The major drug companies have programs which will provide medication at little or no cost to those with high deductables orotthr insurance/income related issues.
The most comprehensive sites for this information are:
NeedyMeds.com tracks patient assistance programs with lists by drug, manufacturer and program. There are also lists by state of programs that will help you with the paperwork, plus information on disease-based assistance and drug discount cards. There is no phone helpline.
Partnership for Prescription Assistance
The Web site helps you determine what assistance programs you may be eligible for by clicking on your medications and filling out a short eligibility form. PPARx also has online forms for doctors to use for patient applications.
RxAssist offers a database of patient assistance programs. You first register by answering a few questions, then search by drug name or by pharmaceutical company to locate programs.
The Access Project
The Access Project's goal is to help you find assistance in some form, whether it's Medicaid, Medicare Part D, a state program, a drug company's patient assistance program, private insurance, or even a clinical trial. The site also has information on AIDS Drug Assistance Programs (ADAPs) across the nation. ADAPs provide a number of different drugs free or low-cost to AIDS/HIV patients.
Free Medicine Program
Volunteers will help you find a suitable patient assistance program and help you apply, including sending you an application kit with a letter for your doctor to fill out for the drug company. There is a $5 processing fee for each medication, which is refunded if you don't qualify. If you do qualify, you will receive a 90-day supply of your medicine sent to your home within two to three weeks by the drug maker. To qualify you must meet the following requirements:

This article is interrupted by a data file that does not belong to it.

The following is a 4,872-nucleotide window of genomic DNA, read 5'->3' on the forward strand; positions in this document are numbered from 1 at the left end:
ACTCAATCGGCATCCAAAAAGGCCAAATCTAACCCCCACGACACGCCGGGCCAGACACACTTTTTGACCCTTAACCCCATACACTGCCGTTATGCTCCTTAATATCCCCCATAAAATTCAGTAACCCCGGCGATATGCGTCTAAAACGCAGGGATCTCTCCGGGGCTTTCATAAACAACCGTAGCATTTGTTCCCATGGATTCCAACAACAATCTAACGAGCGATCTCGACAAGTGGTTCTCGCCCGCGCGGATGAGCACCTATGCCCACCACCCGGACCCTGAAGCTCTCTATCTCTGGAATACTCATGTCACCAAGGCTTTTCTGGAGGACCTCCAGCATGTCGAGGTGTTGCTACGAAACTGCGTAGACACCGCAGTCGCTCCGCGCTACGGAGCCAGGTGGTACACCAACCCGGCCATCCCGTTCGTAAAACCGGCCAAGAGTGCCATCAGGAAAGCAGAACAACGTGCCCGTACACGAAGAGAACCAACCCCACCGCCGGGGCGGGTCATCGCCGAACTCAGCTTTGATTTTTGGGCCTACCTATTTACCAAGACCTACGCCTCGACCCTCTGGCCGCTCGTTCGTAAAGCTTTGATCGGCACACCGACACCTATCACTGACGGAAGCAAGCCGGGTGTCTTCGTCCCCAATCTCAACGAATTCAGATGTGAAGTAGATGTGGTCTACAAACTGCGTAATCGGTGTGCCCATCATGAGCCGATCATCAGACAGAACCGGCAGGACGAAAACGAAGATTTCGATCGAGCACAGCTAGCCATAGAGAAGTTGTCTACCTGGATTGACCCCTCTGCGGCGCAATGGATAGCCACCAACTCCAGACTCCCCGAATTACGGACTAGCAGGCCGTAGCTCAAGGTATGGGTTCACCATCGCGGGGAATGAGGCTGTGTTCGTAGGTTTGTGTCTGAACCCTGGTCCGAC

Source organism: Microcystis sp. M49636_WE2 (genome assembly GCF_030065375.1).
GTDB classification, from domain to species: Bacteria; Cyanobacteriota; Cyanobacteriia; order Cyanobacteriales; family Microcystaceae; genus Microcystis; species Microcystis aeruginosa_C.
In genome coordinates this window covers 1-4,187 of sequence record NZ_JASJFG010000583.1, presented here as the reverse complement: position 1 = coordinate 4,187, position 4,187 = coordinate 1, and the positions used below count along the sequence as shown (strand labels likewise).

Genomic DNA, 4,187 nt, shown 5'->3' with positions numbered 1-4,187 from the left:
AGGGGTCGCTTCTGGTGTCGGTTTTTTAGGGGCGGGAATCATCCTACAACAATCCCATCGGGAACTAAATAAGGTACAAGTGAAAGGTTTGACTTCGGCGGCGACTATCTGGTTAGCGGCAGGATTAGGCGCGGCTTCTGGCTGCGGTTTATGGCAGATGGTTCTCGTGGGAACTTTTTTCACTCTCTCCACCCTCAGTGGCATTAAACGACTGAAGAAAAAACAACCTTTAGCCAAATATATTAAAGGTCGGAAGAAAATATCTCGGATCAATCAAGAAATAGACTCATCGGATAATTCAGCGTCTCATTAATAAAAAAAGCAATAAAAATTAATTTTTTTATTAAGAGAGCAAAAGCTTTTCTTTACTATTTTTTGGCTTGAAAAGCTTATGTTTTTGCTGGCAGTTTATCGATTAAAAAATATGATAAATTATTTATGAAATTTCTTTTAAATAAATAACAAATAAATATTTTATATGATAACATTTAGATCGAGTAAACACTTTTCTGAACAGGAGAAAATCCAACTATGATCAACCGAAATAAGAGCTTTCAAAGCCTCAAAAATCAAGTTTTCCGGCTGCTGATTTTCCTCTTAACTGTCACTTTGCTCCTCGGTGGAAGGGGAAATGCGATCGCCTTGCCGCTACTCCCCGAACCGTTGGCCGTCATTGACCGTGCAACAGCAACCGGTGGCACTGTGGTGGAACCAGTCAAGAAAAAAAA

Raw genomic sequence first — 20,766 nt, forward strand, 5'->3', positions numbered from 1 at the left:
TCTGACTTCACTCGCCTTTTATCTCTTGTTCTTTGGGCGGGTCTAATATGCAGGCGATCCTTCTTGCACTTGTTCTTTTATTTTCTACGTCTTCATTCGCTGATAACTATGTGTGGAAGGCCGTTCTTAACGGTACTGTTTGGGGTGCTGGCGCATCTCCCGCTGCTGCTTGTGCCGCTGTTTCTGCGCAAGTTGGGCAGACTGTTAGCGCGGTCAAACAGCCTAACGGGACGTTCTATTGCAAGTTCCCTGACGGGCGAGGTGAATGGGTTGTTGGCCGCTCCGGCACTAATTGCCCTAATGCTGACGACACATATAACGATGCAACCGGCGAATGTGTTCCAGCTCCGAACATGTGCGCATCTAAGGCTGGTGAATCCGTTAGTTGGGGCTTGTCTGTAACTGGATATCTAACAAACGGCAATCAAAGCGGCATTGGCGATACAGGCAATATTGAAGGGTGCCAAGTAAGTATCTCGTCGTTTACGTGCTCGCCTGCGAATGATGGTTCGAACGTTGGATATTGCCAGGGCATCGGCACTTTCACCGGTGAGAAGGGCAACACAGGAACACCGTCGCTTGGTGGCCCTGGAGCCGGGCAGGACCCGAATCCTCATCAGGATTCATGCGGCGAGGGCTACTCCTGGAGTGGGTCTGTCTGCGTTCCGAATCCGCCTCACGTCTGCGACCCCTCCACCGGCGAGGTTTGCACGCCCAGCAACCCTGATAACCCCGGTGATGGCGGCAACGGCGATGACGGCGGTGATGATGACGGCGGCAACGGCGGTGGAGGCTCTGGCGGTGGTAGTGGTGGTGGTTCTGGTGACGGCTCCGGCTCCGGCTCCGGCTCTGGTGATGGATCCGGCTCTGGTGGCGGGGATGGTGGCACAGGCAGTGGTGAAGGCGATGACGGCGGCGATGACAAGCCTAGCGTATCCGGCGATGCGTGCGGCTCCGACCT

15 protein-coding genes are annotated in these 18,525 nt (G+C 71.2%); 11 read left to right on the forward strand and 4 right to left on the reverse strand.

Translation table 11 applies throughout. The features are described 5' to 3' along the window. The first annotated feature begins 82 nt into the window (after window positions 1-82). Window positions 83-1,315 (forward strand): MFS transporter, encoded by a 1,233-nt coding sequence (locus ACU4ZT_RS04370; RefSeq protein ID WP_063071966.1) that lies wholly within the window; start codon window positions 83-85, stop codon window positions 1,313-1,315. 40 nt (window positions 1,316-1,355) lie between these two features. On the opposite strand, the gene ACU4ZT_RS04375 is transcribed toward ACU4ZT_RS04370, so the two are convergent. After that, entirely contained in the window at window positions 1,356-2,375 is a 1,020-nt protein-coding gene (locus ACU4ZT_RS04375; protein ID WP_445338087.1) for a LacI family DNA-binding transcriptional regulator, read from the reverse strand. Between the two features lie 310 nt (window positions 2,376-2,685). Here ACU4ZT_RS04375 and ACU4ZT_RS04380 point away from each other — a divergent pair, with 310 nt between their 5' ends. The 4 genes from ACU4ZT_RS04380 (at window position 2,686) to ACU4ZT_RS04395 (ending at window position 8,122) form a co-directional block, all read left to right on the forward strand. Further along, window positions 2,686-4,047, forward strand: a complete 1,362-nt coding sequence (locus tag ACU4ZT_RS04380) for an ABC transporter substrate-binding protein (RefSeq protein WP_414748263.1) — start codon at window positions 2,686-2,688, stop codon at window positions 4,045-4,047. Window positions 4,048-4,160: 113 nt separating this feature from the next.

You do not currently have insurance coverage for outpatient prescription medicines.
You have an income level that causes hardship when prescription medicines are purchased at retail price.
You do not qualify for a government or third-party program that provides for prescription medicine coverage.
National Organization for Rare Disorders (NORD)
NORD works in conjunction with drug makers to offer free-medication assistance, including drugs to treat multiple sclerosis, Hodgkins lymphoma, narcolepsy, Crohn’s disease and many others. NORD administers the patient assistance programs for numerous medications. The Web site lists each program's separate contact information.
Single Patient Investigational New Drug Programby the Food and Drug Administration (FDA)
Patients who are in medical crisis may receive drugs that are not yet FDA-approved by having their doctor apply to the program. This program is for "emergency" or "compassionate" prescriptions. Doctors must first get permission from the drug manufacturer.